I walked a few steps away from him at first, keeping my eyes on his face, awaiting some confirmation that I’d read him correctly. With both hands Linsky raised the ball a little further, using it to point in the direction I was to go. I hurried up, only slightly, then a little more, jogging now, and when I turned my head back to him, he again had the ball to his shoulder and I never knew a man to appear so filled with the wonder I saw in him then. When I reached what I deemed to be a spot far enough for him to throw me the ball, I stopped and checked back with him again. I looked, too, at Roger and Danny and the guys. They were all watching Linsky.
He motioned me on and to hell with it, I said, I’m gonna give this a run. I broke into a sprint, feeling the wind against my face, feeling the muscles in my legs work, my feet trying to keep pace with my heart. I kept running, halfway across the field now, abandoning thoughts of what I was doing, just enjoying the feeling of running in our park, full to the brim with childhood recklessness and loving it. Finally, lungs starting to ache, I craned my neck and saw Linsky spread his feet, raise the ball to his ear and, with unexpected grace, loft it toward me, a streaking fourteen year old boy with big football dreams.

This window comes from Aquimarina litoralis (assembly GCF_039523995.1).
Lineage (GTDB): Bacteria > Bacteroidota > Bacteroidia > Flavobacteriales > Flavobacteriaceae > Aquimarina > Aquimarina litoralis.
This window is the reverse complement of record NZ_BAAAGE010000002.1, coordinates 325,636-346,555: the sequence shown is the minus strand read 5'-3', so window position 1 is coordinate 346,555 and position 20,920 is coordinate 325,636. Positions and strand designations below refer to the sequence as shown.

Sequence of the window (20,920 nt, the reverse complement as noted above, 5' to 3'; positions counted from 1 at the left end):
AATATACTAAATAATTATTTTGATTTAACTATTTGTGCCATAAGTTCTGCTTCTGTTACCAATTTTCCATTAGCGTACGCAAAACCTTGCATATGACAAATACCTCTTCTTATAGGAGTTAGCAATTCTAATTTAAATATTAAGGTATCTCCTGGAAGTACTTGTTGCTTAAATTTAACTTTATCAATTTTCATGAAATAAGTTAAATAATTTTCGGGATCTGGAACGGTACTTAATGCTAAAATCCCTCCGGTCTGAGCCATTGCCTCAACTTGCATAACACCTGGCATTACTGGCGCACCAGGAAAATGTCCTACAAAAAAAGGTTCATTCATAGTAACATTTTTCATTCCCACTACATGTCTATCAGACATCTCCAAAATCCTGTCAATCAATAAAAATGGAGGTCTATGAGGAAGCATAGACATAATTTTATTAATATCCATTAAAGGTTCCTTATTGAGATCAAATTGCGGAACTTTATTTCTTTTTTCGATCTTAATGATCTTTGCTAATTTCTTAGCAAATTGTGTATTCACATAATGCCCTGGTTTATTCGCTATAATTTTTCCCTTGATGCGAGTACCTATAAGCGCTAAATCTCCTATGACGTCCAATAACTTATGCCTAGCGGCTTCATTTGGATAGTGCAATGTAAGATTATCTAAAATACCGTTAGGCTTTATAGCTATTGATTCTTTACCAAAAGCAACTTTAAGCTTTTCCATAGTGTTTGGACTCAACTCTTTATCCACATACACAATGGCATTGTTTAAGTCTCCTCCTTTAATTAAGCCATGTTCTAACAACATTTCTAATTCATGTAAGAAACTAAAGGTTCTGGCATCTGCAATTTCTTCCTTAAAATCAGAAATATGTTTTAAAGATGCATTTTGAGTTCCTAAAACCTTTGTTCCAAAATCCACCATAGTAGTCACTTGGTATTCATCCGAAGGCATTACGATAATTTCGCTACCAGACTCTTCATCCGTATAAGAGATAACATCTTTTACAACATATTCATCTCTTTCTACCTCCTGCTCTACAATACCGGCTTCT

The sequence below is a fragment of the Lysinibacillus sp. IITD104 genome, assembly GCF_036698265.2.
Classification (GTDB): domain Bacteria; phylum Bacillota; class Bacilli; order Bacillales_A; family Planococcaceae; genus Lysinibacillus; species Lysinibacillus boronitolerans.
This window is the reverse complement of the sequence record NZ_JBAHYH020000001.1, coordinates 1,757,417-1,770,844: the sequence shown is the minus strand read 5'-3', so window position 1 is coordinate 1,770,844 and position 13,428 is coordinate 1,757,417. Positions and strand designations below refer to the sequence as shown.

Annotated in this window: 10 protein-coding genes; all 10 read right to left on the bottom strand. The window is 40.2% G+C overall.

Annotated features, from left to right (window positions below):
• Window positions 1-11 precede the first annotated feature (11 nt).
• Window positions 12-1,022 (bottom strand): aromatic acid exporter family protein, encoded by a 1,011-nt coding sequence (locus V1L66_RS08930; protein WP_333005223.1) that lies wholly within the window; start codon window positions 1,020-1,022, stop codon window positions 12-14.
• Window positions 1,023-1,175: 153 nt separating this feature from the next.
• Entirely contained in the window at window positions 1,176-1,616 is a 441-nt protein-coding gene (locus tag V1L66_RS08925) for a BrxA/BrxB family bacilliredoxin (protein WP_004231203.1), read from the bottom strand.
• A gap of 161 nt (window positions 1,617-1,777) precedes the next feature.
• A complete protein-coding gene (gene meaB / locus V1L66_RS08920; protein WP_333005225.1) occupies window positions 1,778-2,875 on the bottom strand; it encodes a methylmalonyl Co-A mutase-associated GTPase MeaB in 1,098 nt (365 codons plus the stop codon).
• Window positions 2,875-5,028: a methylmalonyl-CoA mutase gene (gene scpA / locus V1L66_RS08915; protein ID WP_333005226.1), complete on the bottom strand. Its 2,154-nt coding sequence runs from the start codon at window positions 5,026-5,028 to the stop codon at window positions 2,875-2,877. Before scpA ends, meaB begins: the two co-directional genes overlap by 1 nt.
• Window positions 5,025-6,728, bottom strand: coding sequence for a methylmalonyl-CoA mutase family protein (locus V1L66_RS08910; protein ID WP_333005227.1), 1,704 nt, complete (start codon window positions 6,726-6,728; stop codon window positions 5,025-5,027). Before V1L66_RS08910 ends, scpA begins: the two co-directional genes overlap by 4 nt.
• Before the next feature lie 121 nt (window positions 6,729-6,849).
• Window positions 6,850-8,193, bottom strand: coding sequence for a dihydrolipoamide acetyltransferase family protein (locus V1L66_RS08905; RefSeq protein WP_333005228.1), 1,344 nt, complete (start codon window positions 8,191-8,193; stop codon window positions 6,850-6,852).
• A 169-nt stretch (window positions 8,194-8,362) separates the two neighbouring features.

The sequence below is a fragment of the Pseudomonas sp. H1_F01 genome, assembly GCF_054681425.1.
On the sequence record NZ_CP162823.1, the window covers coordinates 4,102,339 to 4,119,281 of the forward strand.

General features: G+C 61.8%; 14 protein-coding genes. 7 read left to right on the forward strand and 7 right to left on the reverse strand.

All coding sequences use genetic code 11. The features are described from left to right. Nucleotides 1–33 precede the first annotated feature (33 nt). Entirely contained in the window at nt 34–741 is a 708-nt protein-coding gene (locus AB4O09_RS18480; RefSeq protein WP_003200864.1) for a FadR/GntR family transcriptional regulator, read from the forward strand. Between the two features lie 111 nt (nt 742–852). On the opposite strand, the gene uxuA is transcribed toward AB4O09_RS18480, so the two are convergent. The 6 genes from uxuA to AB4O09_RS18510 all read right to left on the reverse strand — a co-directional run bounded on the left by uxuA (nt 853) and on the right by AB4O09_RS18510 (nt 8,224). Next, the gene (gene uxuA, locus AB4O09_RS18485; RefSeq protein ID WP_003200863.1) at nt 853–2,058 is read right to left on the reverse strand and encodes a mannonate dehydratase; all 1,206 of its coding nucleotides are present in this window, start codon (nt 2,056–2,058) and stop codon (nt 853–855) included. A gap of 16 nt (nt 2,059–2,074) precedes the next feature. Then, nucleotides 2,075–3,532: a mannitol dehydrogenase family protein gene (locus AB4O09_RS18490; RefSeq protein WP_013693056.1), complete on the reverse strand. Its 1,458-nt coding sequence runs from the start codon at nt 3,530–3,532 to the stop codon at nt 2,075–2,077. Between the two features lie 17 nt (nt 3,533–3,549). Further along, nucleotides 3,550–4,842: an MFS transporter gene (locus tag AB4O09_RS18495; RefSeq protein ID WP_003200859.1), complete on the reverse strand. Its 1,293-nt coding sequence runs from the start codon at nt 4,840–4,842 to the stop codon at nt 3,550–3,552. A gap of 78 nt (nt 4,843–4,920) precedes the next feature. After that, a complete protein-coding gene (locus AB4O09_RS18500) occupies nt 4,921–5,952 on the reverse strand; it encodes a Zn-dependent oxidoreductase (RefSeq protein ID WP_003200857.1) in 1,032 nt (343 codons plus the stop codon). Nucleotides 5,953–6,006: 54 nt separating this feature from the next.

We never saw Linsky again after that day. The ball landed in my hands with greater softness than any pair of balled up socks I’d ever thrown to myself and then caught as I dove onto the bed. He disappeared after throwing the most amazing pass each of us will ever see. By the time I slowed down, football tucked under my left arm, my other arm extended in the air triumphantly, seemingly miles away from the ball’s launch, the old drunk man was walking out of the park. Roger told me Linsky stayed just long enough to see the reception before turning his head and making his way away off the field. "Nice throw!" I hollered, not knowing what else to do.